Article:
Something was in these gummies, Cary police say. But was it illegal?

Cary police say they did not arrest a man because they thought his gummies contained cannabidiol, or CBD, a marijuana molecule with purported health benefits.

They say they arrested Ayman Tamim Numman Alqazah, 47, of Apex because they suspected his gummies, all 241 pounds of them, contained THC, the marijuana molecule that produces a high.

“We had a positive hit on the packages,” said Cary police Capt. Randall Rhyne, head of criminal investigations.

Those packages, four in all, were at a United Parcel Service terminal in Raleigh when one of them fell open, according to court documents. The packages, which had arrived on a truck from Florida, were destined for a self-storage facility on SW Cary Parkway, which is why UPS called Cary detectives.

A Cary police canine detected drugs in the packages, Rhyne said, and after police tracked the packages to Alqazah, they charged him with felony trafficking in marijuana.

“We believe those gummies contained THC, and that’s why he was charged,” Rhyne said. “That’s what our preliminary testing indicated.”

Rhyne said police have sent the gummies to a lab for testing and expect the results back in two to six weeks.

CBD on its own doesn’t produce a high, although products infused with the substance can contain trace amounts of THC. So will Cary police back off the charges against Alqazah if the gummies have only a bit of THC, or none at all?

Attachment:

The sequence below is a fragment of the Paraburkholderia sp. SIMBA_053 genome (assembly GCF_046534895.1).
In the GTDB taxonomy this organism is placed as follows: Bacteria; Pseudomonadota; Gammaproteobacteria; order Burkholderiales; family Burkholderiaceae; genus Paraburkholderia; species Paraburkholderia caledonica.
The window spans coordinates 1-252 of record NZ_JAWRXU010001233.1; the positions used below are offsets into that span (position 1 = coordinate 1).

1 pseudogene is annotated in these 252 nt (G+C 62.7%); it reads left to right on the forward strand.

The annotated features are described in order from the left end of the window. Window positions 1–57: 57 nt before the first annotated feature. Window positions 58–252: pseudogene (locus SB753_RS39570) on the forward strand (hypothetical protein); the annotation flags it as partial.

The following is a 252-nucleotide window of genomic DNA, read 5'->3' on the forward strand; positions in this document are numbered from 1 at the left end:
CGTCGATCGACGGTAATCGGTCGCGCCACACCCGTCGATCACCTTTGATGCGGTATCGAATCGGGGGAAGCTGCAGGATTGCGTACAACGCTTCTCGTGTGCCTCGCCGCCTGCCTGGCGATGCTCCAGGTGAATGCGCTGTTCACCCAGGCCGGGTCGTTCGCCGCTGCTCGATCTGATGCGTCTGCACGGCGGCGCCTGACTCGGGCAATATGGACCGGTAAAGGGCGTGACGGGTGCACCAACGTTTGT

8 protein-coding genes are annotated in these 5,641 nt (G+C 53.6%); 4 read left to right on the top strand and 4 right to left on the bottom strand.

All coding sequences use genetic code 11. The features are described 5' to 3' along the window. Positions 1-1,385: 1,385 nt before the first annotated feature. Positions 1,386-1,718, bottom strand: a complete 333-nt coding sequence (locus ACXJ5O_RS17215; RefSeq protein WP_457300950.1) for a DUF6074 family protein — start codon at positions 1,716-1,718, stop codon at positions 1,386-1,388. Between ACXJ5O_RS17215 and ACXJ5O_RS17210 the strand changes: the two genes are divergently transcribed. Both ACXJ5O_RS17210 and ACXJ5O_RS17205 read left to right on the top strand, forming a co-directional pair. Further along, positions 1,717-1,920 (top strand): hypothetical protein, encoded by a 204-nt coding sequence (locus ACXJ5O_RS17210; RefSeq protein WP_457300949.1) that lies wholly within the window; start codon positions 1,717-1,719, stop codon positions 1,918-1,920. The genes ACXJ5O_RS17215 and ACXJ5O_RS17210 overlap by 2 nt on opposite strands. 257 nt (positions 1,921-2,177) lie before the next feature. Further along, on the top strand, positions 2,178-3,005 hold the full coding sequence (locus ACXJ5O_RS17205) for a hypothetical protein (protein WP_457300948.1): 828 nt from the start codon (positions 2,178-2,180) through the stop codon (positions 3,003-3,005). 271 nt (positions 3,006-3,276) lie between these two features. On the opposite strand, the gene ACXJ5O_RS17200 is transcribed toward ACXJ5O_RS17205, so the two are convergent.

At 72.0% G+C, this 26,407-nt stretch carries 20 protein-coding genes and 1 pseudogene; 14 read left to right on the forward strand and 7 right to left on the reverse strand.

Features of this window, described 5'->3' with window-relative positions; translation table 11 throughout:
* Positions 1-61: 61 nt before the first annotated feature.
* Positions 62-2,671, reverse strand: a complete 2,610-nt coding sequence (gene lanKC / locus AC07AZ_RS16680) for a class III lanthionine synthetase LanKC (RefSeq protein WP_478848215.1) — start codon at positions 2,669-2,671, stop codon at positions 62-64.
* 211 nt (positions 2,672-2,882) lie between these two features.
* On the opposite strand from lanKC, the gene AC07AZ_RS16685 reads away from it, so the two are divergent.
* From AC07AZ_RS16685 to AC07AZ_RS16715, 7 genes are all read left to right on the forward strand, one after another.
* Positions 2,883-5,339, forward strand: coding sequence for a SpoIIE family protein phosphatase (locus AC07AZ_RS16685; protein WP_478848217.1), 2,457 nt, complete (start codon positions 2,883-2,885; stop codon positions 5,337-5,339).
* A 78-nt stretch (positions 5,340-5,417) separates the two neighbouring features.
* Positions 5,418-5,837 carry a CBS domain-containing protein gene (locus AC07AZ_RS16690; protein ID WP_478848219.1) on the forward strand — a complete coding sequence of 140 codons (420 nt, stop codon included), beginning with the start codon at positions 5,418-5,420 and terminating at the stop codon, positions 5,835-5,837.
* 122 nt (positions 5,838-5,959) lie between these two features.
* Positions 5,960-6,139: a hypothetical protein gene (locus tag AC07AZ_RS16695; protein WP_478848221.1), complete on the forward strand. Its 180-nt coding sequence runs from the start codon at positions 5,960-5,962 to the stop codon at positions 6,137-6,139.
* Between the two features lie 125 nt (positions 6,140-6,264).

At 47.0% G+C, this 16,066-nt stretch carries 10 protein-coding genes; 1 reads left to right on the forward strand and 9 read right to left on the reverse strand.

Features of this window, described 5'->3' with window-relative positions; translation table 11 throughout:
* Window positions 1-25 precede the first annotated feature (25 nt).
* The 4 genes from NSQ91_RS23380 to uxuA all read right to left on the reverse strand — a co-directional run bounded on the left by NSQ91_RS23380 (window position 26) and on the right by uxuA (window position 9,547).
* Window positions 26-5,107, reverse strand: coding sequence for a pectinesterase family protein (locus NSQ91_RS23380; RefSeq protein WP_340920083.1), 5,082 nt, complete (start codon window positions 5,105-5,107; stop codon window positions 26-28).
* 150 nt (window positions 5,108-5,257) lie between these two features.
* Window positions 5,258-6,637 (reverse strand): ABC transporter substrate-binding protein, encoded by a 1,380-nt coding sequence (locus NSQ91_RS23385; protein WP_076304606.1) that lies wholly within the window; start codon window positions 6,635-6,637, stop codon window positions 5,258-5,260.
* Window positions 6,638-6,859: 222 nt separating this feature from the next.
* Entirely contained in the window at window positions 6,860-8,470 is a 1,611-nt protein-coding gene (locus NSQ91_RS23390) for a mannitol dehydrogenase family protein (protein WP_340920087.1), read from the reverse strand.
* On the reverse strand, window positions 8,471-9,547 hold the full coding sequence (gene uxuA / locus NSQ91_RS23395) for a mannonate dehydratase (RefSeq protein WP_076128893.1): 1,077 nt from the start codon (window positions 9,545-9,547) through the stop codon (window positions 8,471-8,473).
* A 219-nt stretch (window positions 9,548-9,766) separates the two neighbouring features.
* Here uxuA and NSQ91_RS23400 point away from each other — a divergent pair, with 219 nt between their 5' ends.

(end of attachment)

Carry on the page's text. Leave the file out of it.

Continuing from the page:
“We would have to discuss that with the district attorney,” Rhyne said.

In a phone interview, Wake County District Attorney Lorrin Freeman said she could not immediately say what her office would do if tests of the gummies turned up CBD but not THC. That question hasn’t crossed her desk before, she said.

But “we would pursue the charge” if reviews of relevant statutes showed that CBD was clearly on the wrong side of the law, Freeman said.

Such a review might not give the DA’s office much clarity. In December 2016, the U.S. Drug Enforcement Administration put a “controlled substance” label on CDB extract, which is derived from hemp. But the agency hasn’t backed its opinion with stepped-up enforcement, and the courts and a federal Farm Bill have cut industrial hemp some slack.

The ambiguity over the law might help explain why hemp stores are popping in in Triangle, including the recently opened Hemp Farmacy in Raleigh.

Scott Bolejack: 919-829-8629, @ScottBolejack
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